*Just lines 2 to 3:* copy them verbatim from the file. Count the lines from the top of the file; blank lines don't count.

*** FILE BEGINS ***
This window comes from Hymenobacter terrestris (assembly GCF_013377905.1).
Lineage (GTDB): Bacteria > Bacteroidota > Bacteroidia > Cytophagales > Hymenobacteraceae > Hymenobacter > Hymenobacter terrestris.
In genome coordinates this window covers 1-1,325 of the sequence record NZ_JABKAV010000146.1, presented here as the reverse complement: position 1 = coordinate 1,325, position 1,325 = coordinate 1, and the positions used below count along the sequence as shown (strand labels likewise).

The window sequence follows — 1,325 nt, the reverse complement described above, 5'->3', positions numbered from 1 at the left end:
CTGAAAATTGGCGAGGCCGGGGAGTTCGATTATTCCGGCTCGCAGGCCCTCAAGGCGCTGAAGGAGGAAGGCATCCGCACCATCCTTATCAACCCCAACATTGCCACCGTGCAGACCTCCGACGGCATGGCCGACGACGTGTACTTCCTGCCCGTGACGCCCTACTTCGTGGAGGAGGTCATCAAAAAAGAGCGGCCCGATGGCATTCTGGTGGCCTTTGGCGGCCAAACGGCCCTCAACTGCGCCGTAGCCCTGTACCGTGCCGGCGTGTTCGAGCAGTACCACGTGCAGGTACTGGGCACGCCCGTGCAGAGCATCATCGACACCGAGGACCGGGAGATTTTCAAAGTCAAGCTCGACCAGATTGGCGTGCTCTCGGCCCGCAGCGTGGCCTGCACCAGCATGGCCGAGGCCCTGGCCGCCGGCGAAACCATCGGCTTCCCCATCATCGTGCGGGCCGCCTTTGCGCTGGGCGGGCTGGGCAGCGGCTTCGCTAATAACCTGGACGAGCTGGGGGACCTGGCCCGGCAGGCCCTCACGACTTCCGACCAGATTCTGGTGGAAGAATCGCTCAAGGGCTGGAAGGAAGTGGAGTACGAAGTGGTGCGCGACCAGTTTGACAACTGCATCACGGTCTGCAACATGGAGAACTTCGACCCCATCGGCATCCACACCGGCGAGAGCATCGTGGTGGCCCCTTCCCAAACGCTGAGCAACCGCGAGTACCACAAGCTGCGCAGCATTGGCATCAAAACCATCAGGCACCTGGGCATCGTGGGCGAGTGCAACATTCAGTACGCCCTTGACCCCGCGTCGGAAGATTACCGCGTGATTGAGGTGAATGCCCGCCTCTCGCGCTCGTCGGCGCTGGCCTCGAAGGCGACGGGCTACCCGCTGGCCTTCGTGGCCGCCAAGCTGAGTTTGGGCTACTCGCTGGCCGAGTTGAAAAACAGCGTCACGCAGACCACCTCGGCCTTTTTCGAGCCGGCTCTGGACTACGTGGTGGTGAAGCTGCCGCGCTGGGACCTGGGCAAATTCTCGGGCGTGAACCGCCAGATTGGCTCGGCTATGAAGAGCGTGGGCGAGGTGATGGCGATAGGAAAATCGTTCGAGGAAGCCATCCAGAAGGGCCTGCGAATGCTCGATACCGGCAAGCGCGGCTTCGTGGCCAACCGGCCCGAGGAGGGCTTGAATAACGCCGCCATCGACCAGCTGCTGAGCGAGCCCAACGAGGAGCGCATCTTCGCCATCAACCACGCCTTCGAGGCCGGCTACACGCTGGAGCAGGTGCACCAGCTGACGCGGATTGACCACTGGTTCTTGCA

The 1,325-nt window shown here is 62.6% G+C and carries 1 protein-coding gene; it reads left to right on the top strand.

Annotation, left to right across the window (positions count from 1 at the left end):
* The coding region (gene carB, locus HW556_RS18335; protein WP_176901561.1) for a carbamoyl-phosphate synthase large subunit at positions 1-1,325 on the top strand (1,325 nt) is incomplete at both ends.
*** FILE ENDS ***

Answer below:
Lineage (GTDB): Bacteria > Bacteroidota > Bacteroidia > Cytophagales > Hymenobacteraceae > Hymenobacter > Hymenobacter terrestris.
In genome coordinates this window covers 1-1,325 of the sequence record NZ_JABKAV010000146.1, presented here as the reverse complement: position 1 = coordinate 1,325, position 1,325 = coordinate 1, and the positions used below count along the sequence as shown (strand labels likewise).